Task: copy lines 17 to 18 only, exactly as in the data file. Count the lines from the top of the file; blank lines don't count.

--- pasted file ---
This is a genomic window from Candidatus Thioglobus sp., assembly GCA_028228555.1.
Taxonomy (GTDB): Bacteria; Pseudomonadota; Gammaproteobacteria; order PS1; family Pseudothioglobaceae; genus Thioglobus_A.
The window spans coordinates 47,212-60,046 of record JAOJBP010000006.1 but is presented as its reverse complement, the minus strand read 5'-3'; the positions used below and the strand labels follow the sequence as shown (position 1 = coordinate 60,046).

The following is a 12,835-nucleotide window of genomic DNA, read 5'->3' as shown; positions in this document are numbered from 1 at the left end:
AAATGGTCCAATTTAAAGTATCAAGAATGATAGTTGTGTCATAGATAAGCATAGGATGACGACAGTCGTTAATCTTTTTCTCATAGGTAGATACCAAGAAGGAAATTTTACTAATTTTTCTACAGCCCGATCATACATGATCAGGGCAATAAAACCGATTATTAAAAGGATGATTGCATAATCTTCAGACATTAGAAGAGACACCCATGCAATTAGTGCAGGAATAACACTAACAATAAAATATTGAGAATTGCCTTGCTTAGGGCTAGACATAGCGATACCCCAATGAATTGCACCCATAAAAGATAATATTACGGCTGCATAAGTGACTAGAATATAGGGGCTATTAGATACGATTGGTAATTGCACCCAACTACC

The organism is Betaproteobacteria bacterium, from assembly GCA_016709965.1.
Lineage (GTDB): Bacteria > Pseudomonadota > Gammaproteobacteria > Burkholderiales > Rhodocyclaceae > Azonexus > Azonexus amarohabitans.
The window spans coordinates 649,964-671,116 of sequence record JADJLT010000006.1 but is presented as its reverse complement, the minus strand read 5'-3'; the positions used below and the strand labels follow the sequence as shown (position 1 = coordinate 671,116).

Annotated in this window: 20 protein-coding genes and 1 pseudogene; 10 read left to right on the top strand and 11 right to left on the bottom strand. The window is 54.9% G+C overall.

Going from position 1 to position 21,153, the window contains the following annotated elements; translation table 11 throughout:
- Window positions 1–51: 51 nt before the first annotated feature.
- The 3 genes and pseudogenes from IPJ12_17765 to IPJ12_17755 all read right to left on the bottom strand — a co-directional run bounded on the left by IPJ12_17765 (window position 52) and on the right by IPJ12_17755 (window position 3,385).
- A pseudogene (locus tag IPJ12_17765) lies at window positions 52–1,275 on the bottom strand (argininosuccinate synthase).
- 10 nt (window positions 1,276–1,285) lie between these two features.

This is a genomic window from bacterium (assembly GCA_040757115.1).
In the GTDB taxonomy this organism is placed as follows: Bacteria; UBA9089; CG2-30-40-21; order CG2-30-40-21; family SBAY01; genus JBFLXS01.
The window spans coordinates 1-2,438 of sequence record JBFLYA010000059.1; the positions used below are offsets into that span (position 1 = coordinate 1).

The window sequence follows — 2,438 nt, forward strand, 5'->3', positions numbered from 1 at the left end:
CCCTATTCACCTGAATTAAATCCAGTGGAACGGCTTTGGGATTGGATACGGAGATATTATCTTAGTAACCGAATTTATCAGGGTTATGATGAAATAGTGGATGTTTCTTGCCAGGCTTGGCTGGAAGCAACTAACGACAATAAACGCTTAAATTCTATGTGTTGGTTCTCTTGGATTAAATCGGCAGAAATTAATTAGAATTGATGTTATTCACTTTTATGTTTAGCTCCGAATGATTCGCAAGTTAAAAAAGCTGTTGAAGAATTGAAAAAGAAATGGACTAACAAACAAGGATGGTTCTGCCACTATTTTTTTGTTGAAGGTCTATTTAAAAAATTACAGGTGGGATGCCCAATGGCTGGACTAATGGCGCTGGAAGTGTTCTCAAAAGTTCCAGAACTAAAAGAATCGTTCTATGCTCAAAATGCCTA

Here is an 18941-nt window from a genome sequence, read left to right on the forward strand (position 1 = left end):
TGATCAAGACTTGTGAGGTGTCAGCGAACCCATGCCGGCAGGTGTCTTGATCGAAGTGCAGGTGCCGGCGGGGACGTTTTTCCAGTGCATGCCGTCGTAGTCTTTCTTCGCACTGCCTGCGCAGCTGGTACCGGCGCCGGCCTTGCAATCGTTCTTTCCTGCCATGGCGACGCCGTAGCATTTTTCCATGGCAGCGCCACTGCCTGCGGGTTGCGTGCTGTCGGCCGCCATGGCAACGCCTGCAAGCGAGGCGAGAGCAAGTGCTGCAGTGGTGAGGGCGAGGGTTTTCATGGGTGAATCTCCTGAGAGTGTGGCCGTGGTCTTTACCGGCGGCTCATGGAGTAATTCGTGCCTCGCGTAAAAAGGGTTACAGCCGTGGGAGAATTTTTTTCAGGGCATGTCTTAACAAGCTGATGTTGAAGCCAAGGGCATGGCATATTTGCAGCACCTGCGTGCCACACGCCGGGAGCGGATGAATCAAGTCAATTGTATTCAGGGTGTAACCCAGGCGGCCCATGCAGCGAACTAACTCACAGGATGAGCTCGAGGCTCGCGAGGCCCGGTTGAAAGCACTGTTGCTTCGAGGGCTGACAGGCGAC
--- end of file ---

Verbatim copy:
The window spans coordinates 1-2,438 of sequence record JBFLYA010000059.1; the positions used below are offsets into that span (position 1 = coordinate 1).

The window sequence follows — 2,438 nt, forward strand, 5'->3', positions numbered from 1 at the left end: